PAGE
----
Manufacturer's Suggested Retail Price (MSRP), also known as "sticker" price, is a recommended selling price that automakers give a new car that is above the invoice price paid by the dealer. It is a price that does not include any options that can be added to a particular car style. When shown as a range, the prices are starting MSRPs, without options, for multiple styles for that model.
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The Kelley Blue Book Suggested Retail value represents the amount an auto dealer might ask for a specific vehicle; the actual sale price will vary. A vehicle's popularity, condition, warranty, color and local market conditions are factors involved in determining a final price. The retail value is not a trade-in or private party value.
The Suggested Retail value assumes that the vehicle has been fully reconditioned and has a clean title history. The Suggested Retail value also allows for advertising, sales commissions, insurance and other costs of doing business as a dealer. Most vehicles offered at this price have passed an inspection, and some may carry a warranty. Vehicle mileage is assumed to be normal or below normal.
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Expert Reviews 1 of 7
By Jim Flammang
December 19, 2005
Vehicle Overview Mercury, which ranks as Ford Motor Co.'s more upscale division, has a new model ready for 2006. The company unveiled the five-passenger Milan midsize sedan at the 2005 Chicago Auto Show. The Milan is related to the new Ford Fusion and Lincoln Zephyr.
Serving as Mercury's most-affordable model but billed by the automaker as upscale and expressive, the sedan is available in two trim levels: standard and better-equipped Premier. A 2.3-liter four-cylinder and a 3.0-liter V-6 are available. About a year after its introduction, the Milan will be offered with all-wheel drive in addition to the regular front-wheel-drive version.
Exterior The company says designers drew inspiration from large, modern cities when creating the Milan. Signature design cues include the waterfall grille and the use of trim with a satin-aluminum finish. Wide headlights wrap into the hood, and LED taillights are installed. The Milan has a short-/long-arm front suspension and a multilink rear suspension, and four-wheel disc brakes are used.
Interior Designers looked at the finishes of home appliances and the details of finely crafted handbags for inspiration in styling the five-occupant interior. Leather upholstery is complemented by Satin Metallic or Wales Mahogany wood trim. Two-tone leather seats with contrast stitching are optional.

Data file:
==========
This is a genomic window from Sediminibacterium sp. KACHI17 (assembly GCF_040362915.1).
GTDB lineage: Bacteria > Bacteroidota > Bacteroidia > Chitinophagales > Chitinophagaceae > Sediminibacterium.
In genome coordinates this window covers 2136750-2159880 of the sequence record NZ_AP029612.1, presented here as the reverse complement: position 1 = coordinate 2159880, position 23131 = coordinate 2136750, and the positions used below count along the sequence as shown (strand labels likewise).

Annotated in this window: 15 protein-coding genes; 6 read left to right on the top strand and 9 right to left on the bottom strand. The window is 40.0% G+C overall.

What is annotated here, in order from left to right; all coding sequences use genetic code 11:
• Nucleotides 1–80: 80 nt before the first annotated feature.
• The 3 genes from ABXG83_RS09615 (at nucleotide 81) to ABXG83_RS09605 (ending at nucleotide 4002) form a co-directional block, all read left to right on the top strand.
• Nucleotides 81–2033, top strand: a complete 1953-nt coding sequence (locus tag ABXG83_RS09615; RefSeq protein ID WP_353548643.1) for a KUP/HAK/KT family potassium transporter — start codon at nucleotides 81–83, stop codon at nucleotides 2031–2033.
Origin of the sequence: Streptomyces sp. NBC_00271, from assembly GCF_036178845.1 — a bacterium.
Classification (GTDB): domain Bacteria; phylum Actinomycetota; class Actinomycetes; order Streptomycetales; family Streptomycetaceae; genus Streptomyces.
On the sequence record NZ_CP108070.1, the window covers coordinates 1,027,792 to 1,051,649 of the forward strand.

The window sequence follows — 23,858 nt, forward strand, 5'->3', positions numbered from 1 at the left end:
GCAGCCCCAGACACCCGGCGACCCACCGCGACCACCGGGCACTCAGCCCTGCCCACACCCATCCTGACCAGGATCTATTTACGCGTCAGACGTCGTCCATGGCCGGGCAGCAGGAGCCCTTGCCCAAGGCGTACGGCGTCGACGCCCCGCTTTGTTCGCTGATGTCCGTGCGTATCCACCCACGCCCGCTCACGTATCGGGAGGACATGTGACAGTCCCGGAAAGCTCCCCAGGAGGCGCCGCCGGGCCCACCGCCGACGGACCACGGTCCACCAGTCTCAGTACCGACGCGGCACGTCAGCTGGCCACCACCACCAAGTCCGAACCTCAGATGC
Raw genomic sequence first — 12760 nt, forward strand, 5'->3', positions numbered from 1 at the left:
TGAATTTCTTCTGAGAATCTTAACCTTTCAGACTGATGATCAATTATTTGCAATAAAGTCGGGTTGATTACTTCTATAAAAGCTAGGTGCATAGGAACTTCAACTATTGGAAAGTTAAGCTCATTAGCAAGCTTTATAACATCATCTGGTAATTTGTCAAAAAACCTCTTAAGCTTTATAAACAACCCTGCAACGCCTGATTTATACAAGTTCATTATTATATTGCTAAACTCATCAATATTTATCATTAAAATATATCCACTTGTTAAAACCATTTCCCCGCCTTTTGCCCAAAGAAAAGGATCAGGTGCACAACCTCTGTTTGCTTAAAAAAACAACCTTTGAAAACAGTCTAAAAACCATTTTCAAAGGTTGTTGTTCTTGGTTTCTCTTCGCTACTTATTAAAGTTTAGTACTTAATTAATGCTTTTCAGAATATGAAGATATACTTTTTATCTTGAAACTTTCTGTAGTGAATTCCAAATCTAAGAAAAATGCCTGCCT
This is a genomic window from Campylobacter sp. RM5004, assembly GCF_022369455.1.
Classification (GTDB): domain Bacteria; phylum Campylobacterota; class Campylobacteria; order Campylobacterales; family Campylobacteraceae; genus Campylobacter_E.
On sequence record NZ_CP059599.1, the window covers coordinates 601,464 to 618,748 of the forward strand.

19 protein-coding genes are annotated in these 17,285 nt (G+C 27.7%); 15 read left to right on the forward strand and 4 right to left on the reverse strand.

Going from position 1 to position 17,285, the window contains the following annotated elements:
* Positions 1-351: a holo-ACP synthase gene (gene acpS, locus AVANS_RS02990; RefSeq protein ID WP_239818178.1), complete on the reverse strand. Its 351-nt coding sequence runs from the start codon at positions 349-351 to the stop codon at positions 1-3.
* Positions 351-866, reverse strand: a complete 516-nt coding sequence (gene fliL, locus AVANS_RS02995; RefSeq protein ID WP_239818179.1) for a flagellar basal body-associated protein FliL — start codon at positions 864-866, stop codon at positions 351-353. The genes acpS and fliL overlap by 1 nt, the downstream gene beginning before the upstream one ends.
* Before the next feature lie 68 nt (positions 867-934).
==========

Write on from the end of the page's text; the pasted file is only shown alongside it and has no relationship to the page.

The automaker says that extending the back doors rearward improves rear-seat access for taller passengers. A spring-assisted mechanism can help fold down the 60/40-split rear seat. The trunk can hold 15.6 cubic feet of cargo, and a pass-thru into the passenger compartment allows long items to be carried.
The Milan has a six-way power driver's seat, a CD stereo, an analog clock, remote keyless entry, power windows and door locks, and power heated mirrors.
Under the Hood The Milan's 2.3-liter four-cylinder produces 160 horsepower and drives either a five-speed-manual gearbox or a five-speed-automatic transmission. Only a six-speed automatic is offered with the 221-hp, 3.0-liter V-6. Both engines run on regular-grade gasoline.
Safety Side-impact and side curtain-type airbags are optional. Antilock brakes with electronic brake-force distribution are standard.
Driving Impressions The V-6-powered Milan starts off in a hurry and, after some delay, delivers ample acceleration for passing and merging. The automatic transmission is well-behaved most of the time, but it doesn't change gears the same way every time. At low speeds, a modest jolt occasionally occurs with the shift.
Generally quiet, the Milan does exhibit some engine blare when accelerating hard. Certain road surfaces produce a bit of noise, too. Although the ride is generally satisfying, some rough spots induce rather harsh responses.
The Milan is spacious in front. The seats aren't especially firm and provide modest support. Outboard rear occupants get ample room, but the center passenger must endure a rather hard perch and a serious shortage of headroom.
Though competent and capable in nearly every area, and sensible overall, the Milan doesn't quite stand out from the pack. Except for some Mercury design cues and a bit more refinement, it's not much different than its Ford Fusion sibling.